An asymmetry of anterior cerebral activation favoring the right hemisphere has been associated with dispositional negative affect including trait-anxiety, while the opposite appears true of cerebral asymmetry favoring the left hemisphere. It was hypothesized that an asymmetry of cerebral activation, as defined by scores on a measure of trait-anxiety, ipsilateral to the side of an anterior brain lesion would be associated with less efficient cognitive processing than greater activation in the hemisphere contralateral to the lesion. Patients with anterior left (n=16) or right (n=15) hemisphere lesions completed the State-Trait Anxiety Inventory and several neurocognitive tasks. Of the abilities tested, only Digit Span scores showed an interaction between side of lesion and presumed activation asymmetry. Patients with right-but not with left-hemisphere damage showed significant differences in working memory performance depending on the presumed direction of asymmetry of the two hemispheres, supporting the dual roles of the right hemisphere in affective processing and directed attention.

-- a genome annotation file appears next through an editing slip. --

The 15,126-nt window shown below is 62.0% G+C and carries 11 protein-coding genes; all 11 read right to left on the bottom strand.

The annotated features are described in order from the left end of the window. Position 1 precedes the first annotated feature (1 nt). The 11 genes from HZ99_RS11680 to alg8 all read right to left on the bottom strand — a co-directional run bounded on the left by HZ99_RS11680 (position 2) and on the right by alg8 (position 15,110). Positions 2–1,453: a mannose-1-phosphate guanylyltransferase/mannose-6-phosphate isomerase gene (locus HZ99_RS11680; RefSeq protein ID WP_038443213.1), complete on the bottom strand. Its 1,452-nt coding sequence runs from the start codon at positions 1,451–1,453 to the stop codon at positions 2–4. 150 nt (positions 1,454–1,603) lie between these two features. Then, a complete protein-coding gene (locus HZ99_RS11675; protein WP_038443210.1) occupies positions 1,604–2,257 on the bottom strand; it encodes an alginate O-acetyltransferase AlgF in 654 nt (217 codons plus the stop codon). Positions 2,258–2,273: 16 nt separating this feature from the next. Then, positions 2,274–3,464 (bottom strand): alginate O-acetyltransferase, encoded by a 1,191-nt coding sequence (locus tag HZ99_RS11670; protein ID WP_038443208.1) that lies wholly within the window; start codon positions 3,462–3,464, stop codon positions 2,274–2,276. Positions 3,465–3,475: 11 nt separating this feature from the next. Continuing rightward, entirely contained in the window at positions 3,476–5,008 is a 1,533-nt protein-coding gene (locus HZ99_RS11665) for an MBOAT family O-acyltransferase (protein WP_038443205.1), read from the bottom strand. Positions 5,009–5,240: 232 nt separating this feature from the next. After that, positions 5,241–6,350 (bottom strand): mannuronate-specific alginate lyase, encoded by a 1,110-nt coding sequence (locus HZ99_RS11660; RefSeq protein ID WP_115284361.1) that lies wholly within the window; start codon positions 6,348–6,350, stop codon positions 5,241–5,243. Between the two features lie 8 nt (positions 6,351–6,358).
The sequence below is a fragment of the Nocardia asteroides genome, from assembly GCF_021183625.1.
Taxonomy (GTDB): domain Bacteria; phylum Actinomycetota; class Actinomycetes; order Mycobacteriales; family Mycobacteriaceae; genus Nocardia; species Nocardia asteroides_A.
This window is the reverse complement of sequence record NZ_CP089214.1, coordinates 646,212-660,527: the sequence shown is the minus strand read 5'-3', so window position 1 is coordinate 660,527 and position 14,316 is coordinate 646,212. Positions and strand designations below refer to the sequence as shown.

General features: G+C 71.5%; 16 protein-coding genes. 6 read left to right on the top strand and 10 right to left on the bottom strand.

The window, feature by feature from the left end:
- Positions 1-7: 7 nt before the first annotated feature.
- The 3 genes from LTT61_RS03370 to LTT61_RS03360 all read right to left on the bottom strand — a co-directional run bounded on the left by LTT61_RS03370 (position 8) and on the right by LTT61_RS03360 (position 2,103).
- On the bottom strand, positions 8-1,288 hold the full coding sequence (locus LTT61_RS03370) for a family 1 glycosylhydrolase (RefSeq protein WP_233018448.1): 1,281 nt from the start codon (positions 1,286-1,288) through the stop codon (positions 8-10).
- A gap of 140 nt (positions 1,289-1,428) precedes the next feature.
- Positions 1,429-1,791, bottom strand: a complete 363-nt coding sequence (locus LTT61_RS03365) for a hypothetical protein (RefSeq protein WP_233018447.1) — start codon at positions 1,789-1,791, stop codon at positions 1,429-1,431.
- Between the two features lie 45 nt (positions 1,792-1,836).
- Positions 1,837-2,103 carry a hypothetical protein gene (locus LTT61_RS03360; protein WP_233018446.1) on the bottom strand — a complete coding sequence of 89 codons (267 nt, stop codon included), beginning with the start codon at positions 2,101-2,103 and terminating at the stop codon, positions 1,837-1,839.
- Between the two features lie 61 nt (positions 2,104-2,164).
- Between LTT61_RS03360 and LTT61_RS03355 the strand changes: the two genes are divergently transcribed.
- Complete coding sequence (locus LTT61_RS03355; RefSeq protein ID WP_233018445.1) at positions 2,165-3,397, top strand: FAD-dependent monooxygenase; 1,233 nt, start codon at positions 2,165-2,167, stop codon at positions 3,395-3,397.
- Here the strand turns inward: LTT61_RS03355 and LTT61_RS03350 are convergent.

ASJC Scopus subject areas
- Experimental and Cognitive Psychology
- Sensory Systems